The Romans built the first bridge from Londinium to the south side of the river, roughly at the site of present day London Bridge. It was the go-to neighborhood for stew houses (brothels), bear-baiting arenas and theaters. Gradually the area gave over to docks and warehouses and after WWII, declined to a no-go zone.
Now Bankside, the riverside stretch between Blackfriars and London Bridges, has come full circle as a lively entertainment zone, but without the bear baiting and brothels. Start a day here at Borough Market before the crowds get too thick. The full market is only open Weds-Sat. but lunchtime hot food stalls are here on Mondays and Tuesday. It would be nice to say that Londoners buy all their groceries here but in truth it’s expensive for daily stock-ups. The market has become hugely popular with tourists who wander among the regional traders and sample the many hand-outs. Locals go early and leave; tourists wander and munch. If you’re clever, you can garner a meal from tastings.
After breakfast (or lunch for later risers), head towards the river and stop in at Southwark Cathedral, the oldest cathedral church building in London. The courtyard garden is a lovely spot for a summer picnic.
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Continue along Cathedral St. toward the river and directly ahead you will see the reconstructed ship of the 16th-century explorer, Sir Francis Drake. Although The Golden Hinde II is billed as fun for the whole family, programs here are directed toward children. If you survive the pirates, head west along the cobblestones towards Blackfriars Bridge until you see the impressive rose window of Winchester Palace on your left. This stunning feature and a few walls is all that remains of the urban residence of the 12th– century bishops of Westminster.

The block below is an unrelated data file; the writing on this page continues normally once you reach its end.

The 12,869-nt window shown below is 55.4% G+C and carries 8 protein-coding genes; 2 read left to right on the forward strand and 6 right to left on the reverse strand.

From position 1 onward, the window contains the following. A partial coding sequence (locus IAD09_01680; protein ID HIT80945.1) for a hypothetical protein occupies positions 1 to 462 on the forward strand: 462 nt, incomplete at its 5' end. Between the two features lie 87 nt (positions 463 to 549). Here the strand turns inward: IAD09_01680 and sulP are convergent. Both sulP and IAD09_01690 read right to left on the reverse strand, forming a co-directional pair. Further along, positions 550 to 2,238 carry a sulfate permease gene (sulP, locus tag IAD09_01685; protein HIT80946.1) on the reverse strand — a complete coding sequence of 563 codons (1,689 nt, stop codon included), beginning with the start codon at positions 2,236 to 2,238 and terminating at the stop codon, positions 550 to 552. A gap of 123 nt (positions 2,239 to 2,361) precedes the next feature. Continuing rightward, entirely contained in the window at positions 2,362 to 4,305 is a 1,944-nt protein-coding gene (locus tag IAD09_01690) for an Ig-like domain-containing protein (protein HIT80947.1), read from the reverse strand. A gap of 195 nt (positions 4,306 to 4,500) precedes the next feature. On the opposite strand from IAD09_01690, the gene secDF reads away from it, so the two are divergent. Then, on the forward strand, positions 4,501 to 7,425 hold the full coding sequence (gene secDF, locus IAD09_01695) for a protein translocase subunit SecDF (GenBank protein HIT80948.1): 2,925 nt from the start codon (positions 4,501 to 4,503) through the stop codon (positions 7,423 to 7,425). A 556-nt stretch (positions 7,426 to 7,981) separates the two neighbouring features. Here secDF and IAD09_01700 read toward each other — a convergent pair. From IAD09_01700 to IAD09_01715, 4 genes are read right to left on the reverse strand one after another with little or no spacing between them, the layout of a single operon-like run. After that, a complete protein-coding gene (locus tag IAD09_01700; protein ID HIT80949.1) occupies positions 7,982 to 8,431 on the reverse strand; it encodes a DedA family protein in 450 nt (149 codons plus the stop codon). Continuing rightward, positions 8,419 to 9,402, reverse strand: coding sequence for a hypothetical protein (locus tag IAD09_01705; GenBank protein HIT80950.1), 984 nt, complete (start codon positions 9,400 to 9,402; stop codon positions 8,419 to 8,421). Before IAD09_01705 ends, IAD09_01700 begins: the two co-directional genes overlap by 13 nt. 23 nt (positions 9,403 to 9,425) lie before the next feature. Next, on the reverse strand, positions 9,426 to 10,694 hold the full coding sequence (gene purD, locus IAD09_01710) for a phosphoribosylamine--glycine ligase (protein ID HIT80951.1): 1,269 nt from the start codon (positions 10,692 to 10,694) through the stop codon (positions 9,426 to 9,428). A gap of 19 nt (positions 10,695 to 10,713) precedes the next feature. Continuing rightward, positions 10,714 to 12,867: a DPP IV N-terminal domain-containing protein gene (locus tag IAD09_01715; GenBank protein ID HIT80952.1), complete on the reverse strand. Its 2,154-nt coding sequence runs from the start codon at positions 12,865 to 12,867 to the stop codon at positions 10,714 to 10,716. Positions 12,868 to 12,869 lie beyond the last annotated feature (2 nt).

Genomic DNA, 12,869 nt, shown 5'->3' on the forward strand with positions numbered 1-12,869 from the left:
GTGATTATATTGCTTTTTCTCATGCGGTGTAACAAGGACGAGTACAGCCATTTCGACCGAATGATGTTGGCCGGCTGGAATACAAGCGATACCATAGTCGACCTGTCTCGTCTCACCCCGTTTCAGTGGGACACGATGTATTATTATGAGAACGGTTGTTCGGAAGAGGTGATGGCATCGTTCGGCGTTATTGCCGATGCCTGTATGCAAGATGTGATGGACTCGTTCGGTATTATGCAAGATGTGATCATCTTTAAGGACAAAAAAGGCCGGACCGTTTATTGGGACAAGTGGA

As you walk west toward the Globe Theatre (about one-half mile away), there are plenty of restaurants and cafes along the river. None are especially noteworthy but what a location! The upstairs riverside portion of Nando’s is fun because booths seem to be tucked in beneath the arches of Southwark Bridge.
And then there it is – the star of Bankside: Shakespeare’s Globe. The reconstructed theater is, quite simply, one of London’s most precious gems. Not only is the story of its revival inspiring, but the authenticity, humor and dedication of productions make this one of the most memorable places you can visit.
A bit further upriver, Tate Modern is no less impressive. The expansive spaces in the Tate where kids can be kids make it a popular place for local families so it can be a bit chaotic on weekends. But it’s another “must.”
After the Tate, it is at last, time to walk across the Millennium Bridge (have camera ready!) which is the best point in London to appreciate the city’s unusual juxtaposition of ancient and modern. If you’ve spent long enough in the Tate, you might arrive at sunset. After leaving the bridge, walk straight towards St Paul’s Cathedral and turn right on Queen Victoria St. Cross and make a left onto Distaff Ln and follow until you reach the office building at One New Change. Take the lift to the top floor, where there is a public roof terrace that virtually backs up on the iconic dome of St. Paul’s Cathedral.
Madison, the rooftop restaurant, is a good place for a cocktail; otherwise enjoy the free show as the lights go on in London Town.